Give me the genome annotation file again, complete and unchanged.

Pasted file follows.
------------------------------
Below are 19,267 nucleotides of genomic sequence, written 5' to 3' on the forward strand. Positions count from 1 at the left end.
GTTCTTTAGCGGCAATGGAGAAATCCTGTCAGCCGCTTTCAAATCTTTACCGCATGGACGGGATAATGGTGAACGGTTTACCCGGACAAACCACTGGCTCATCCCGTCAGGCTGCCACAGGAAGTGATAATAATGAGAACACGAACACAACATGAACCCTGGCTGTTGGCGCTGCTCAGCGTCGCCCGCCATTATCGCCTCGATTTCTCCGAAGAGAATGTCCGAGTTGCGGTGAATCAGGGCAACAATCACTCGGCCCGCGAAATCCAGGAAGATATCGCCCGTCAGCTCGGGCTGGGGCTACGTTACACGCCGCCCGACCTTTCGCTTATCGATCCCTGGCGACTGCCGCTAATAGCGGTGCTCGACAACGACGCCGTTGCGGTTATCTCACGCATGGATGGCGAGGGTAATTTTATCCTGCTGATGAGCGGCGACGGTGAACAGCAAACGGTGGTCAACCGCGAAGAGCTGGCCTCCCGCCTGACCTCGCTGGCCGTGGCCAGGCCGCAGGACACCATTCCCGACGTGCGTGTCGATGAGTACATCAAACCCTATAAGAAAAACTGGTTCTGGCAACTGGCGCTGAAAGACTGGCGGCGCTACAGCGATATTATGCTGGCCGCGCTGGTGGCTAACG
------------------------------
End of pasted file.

Below are 19,267 nucleotides of genomic sequence, written 5' to 3' on the forward strand. Positions count from 1 at the left end.
GTTCTTTAGCGGCAATGGAGAAATCCTGTCAGCCGCTTTCAAATCTTTACCGCATGGACGGGATAATGGTGAACGGTTTACCCGGACAAACCACTGGCTCATCCCGTCAGGCTGCCACAGGAAGTGATAATAATGAGAACACGAACACAACATGAACCCTGGCTGTTGGCGCTGCTCAGCGTCGCCCGCCATTATCGCCTCGATTTCTCCGAAGAGAATGTCCGAGTTGCGGTGAATCAGGGCAACAATCACTCGGCCCGCGAAATCCAGGAAGATATCGCCCGTCAGCTCGGGCTGGGGCTACGTTACACGCCGCCCGACCTTTCGCTTATCGATCCCTGGCGACTGCCGCTAATAGCGGTGCTCGACAACGACGCCGTTGCGGTTATCTCACGCATGGATGGCGAGGGTAATTTTATCCTGCTGATGAGCGGCGACGGTGAACAGCAAACGGTGGTCAACCGCGAAGAGCTGGCCTCCCGCCTGACCTCGCTGGCCGTGGCCAGGCCGCAGGACACCATTCCCGACGTGCGTGTCGATGAGTACATCAAACCCTATAAGAAAAACTGGTTCTGGCAACTGGCGCTGAAAGACTGGCGGCGCTACAGCGATATTATGCTGGCCGCGCTGGTGGCTAACG